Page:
An old friend from St. Louis told me he meets with each employee at least once a month to speak about his or her role in the company. Since his employees are involved with every phase of the operation he gets great feedback.

When things are going smoothly they are congratulated for their good work. If any changes are necessary the “boss” recommends them.

Wednesday, July 7, 2010

Running Your Company Sometimes Means Saving Your Business

In my last few blogs I have been trying to direct more providers to join hands with the industry associations. I realize that no one can stand alone, especially during these trying times. The United States of America is still working its way out of the recession, unemployment has been hovering at a high rate (10 percent) and the government does not know where or how to find the dollars to cover all the necessary programs. Certainly, these funds should not come from the paltry reimbursements you receive for your services.

Providers call me and tell me they are aware of the situation they face, but they do not have the time to participate in anything other than running their business. So I have to ask: “Do you run your company or does the company run you?”

Look at your staff, your team members. They all should have specific spheres of interest and still know all the other phases of the operation. Each one will help take some of the load off your shoulders. They have to follow your instructions. You are the captain, they are the troops. You sign their paychecks and you have to be sure that they are earning them!

A well-run business will allow you to find the required time to attend state meetings, go to the Medtrade exhibitions, to lobby and contact your legislators and still have the ability to supervise all the details to allow your company to remain successful.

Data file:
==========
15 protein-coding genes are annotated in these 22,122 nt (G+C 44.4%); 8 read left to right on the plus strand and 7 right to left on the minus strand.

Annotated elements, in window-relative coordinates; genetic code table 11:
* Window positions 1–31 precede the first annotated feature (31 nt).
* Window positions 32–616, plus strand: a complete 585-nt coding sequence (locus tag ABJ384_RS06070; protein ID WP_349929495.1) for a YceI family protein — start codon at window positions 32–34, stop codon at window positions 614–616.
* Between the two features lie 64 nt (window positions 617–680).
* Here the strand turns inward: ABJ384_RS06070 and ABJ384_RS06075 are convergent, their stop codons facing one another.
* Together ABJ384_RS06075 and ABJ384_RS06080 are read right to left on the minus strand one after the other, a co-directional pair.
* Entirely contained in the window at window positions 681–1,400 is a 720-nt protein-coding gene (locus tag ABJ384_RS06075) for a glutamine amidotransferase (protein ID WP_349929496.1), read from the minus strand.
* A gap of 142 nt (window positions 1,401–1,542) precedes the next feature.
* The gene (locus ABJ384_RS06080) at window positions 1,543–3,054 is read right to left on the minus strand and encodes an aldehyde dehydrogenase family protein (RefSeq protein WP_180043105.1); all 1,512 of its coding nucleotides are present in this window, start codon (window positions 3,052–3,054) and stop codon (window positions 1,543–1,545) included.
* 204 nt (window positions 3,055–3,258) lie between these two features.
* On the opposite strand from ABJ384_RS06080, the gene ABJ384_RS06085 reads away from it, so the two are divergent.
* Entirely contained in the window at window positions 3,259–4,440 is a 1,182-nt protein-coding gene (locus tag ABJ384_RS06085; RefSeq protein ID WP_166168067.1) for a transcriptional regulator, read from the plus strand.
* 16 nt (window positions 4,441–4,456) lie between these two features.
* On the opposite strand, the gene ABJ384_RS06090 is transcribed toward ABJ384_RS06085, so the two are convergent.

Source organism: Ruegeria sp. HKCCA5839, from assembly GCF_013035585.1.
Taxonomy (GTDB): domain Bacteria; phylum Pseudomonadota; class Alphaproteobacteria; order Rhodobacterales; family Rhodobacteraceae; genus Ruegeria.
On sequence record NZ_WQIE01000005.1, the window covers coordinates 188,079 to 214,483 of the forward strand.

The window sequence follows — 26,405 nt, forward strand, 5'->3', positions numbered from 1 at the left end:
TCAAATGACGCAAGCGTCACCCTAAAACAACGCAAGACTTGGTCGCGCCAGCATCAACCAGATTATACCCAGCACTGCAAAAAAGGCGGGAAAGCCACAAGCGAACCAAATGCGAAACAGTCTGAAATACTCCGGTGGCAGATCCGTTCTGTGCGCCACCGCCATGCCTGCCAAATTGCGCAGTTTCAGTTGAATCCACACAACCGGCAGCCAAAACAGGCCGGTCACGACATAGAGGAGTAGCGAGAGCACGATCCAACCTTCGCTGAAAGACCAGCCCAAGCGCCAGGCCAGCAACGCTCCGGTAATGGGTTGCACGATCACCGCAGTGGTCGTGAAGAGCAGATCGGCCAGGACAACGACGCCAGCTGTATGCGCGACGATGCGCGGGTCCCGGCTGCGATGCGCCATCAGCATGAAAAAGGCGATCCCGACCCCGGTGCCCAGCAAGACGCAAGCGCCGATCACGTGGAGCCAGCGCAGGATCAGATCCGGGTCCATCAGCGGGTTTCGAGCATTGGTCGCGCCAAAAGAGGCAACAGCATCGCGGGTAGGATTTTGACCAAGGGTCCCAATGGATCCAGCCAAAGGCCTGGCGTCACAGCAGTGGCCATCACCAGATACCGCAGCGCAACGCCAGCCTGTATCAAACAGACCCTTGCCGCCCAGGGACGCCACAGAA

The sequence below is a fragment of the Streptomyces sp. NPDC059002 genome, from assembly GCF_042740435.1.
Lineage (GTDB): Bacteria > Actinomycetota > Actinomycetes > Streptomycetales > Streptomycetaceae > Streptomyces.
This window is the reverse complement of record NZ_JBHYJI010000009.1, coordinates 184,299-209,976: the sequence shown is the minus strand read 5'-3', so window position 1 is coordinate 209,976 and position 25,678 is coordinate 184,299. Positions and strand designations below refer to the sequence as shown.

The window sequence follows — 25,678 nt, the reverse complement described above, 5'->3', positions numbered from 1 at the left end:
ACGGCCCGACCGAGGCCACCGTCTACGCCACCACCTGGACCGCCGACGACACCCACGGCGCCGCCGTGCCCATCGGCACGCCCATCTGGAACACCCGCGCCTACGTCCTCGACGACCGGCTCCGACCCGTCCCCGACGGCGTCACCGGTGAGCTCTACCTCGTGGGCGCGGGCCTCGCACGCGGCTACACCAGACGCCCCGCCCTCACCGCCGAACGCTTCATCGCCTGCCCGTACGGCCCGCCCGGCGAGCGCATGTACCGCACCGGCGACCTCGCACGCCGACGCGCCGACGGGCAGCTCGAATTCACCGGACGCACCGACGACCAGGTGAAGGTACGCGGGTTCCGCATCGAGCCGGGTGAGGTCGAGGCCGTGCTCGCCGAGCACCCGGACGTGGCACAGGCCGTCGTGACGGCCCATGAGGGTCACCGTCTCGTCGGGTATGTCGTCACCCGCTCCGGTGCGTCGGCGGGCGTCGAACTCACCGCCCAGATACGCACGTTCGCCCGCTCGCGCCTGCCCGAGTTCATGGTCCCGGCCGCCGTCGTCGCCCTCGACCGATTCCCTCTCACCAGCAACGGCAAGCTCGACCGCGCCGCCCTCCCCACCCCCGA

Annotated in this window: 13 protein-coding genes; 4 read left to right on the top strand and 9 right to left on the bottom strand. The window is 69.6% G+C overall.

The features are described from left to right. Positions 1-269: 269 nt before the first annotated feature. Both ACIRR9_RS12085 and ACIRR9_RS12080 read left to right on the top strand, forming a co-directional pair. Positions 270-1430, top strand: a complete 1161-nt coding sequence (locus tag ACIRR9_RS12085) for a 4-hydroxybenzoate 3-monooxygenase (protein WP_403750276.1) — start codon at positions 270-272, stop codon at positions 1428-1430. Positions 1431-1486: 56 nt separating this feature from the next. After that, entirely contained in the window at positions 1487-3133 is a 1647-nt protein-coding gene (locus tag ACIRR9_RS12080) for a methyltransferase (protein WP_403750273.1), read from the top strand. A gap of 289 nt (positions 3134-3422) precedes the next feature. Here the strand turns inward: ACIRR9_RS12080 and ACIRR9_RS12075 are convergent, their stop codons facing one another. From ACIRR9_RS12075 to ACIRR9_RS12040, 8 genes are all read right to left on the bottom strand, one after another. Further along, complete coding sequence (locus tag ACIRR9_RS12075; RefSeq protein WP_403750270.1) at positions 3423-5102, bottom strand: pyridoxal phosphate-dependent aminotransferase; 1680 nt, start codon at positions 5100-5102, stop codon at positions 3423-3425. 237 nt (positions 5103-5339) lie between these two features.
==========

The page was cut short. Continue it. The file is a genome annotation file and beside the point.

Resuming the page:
To help fight the many wars our industry faces the necessity for the national and the state associations should be readily recognized. Without the support of the industry and the necessary funds, providers face a dire future. But, with your backing, they will fight for you, provide the tools that you and your customers can use, and help find a solution to many of the difficulties we face. So please, make your voice heard, join. Join now!

It Doesn't Add Up

Just how much profit does CMS think the average provider makes on any transaction? You purchase an item for 75 cents and sell it for $1.25, which shows a 40 percent gross profit. But does that mean there is 50 cents left to run the operation? Heck, no!

This is not the way to determine how much the provider earns on each business deal. I had a meeting with a major accounting firm that specializes in home care and pharmacy locations. They told me that normal business expenses for similar operations average between 31 and 36 percent of the sales. Every time a provider opens the door to the operation, his costs do not change! The figures above leave behind about 5 percent, only a nickel remains from each dollar of a sale. So if they take 32 percent from the $1.25, how much is left to run the business, draw a salary and stay in business? This leaves only about 18 percent gross profit. It does not provide any funds for the services that HME providers are used to providing pro-bono.

I realize the reductions are for specific DME items. I saw their spreadsheet for oxygen concentrators, hospital beds and diabetic supplies. I tried to gather some figures for orthotic and prosthetic devices. How many dealers can run their operations without sufficient profits to maintain the company?

The CMS bid evaluation “ensures” that there will be enough suppliers to meet the needs of the beneficiaries. Just how many well-run companies, supporting their families and those of their employees, giving superb service, will be forced to close? How many senior citizens and their family caregivers will be required to go elsewhere? These patients will lose the level of care they have been receiving and the “winners” will not be in a position to provide the best service to their patients.

It is never too late to fight back! It may be more difficult but when your future is at stake, you have no choice but to make yourself heard. As I have stated many times, you cannot stand alone. But AAHomecare, NAIMES, the state associations, the buying groups (VGM, MED, etc.) all have to work together. You have to become a member and provide the funds they need to fight your battle. If not, your tomorrow will be very dismal.